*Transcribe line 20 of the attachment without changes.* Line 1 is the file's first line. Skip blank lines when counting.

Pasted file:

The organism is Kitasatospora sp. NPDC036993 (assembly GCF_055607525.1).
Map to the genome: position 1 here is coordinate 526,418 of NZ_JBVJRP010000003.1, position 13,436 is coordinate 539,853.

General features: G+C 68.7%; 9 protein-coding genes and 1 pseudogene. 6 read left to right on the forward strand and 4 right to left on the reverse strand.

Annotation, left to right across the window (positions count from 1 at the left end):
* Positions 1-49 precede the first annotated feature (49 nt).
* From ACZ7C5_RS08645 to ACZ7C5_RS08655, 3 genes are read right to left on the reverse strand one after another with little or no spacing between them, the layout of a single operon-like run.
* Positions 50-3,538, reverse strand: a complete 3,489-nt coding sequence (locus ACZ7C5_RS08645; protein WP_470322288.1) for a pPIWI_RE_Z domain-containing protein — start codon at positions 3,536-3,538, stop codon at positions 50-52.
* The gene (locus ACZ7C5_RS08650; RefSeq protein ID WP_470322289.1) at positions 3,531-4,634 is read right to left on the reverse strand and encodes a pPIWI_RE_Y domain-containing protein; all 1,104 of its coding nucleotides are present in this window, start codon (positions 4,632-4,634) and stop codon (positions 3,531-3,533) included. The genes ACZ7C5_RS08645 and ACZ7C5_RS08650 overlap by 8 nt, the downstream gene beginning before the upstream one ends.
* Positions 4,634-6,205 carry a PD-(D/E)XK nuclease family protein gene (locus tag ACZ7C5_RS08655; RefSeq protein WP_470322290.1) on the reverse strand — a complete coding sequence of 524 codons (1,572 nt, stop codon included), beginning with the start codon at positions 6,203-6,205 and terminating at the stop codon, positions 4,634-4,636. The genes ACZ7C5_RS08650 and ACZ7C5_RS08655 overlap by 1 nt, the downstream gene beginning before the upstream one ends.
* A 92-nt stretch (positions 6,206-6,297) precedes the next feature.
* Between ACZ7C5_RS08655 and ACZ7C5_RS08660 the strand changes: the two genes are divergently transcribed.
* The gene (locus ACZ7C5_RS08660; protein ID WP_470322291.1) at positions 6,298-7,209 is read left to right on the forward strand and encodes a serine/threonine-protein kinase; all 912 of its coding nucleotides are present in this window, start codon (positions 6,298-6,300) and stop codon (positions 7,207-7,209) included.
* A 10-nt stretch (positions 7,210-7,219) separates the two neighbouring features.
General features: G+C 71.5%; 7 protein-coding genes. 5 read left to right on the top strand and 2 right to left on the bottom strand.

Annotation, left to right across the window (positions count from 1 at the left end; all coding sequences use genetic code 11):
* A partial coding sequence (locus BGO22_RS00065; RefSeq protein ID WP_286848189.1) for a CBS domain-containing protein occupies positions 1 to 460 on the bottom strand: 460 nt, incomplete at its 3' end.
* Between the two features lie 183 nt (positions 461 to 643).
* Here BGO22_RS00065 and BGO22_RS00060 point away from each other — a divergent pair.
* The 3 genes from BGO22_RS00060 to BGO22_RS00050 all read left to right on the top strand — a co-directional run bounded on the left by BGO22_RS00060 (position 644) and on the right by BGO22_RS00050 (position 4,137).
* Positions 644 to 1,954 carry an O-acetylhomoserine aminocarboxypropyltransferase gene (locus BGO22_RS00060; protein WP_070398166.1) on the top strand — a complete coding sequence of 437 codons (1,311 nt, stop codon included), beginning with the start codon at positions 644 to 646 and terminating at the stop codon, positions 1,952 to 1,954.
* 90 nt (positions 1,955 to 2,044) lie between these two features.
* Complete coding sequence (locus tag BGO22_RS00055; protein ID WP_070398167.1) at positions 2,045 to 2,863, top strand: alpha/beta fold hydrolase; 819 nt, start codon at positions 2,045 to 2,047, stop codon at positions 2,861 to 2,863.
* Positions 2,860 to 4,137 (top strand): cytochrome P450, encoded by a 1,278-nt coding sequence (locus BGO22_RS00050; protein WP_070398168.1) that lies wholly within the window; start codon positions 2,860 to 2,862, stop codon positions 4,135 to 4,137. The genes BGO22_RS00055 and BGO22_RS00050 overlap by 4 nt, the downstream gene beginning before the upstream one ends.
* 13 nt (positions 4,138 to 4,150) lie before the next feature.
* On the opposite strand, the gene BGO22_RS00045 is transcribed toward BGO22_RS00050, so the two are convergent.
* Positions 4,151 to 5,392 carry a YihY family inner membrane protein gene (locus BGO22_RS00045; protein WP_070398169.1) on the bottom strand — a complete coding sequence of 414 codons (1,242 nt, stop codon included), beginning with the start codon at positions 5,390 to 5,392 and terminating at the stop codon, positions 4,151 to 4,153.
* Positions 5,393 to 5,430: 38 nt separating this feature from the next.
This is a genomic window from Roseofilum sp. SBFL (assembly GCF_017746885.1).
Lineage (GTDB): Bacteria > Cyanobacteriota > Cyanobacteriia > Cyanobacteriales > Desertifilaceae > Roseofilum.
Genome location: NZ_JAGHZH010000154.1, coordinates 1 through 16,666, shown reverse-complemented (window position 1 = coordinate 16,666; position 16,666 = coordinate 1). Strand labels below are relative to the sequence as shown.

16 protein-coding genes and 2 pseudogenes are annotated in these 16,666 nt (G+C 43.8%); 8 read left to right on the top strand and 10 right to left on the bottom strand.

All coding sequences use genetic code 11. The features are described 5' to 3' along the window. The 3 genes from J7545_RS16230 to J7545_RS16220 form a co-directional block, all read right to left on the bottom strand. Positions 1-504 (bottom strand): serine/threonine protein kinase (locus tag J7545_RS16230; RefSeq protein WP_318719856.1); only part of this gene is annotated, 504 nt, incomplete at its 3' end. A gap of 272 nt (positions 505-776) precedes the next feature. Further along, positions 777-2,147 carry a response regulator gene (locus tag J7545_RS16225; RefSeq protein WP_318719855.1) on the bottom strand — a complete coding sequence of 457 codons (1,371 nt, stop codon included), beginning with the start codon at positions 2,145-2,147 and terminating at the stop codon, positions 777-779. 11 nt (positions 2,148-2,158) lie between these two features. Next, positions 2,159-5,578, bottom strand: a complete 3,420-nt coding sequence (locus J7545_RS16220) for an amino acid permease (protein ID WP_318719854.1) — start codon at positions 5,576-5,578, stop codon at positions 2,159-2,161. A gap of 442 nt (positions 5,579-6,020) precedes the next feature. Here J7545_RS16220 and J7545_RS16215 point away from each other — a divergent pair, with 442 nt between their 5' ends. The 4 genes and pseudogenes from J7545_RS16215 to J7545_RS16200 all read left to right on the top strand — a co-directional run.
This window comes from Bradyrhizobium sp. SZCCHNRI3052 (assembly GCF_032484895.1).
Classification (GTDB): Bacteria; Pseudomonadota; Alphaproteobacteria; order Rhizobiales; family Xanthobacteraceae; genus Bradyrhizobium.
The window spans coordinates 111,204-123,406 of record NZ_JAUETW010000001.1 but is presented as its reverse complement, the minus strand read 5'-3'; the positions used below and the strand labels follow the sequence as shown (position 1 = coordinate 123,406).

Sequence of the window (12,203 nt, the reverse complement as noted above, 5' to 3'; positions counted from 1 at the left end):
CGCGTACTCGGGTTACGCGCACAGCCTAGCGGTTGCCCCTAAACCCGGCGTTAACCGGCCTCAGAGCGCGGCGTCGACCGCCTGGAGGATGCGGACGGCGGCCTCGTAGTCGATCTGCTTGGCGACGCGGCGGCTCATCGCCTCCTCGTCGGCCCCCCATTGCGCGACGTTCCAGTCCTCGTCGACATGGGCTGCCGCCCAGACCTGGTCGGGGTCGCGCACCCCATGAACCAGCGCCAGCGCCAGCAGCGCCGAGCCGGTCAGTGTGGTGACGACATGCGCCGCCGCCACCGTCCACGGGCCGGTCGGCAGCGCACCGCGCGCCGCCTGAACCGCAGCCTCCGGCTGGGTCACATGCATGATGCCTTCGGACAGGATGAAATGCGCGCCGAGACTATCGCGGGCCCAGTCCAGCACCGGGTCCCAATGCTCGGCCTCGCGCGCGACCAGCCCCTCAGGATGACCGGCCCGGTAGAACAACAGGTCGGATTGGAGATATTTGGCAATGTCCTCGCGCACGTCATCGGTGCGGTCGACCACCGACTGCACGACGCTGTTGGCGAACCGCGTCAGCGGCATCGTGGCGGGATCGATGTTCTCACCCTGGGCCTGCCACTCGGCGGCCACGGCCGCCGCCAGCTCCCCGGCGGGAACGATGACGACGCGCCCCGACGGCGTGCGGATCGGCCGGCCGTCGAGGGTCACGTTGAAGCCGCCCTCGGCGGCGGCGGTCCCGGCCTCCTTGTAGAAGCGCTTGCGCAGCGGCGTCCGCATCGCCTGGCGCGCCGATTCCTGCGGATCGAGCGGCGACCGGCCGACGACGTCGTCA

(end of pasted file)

* Positions 644 to 1,954 carry an O-acetylhomoserine aminocarboxypropyltransferase gene (locus BGO22_RS00060; protein WP_070398166.1) on the top strand — a complete coding sequence of 437 codons (1,311 nt, stop codon included), beginning with the start codon at positions 644 to 646 and terminating at the stop codon, positions 1,952 to 1,954.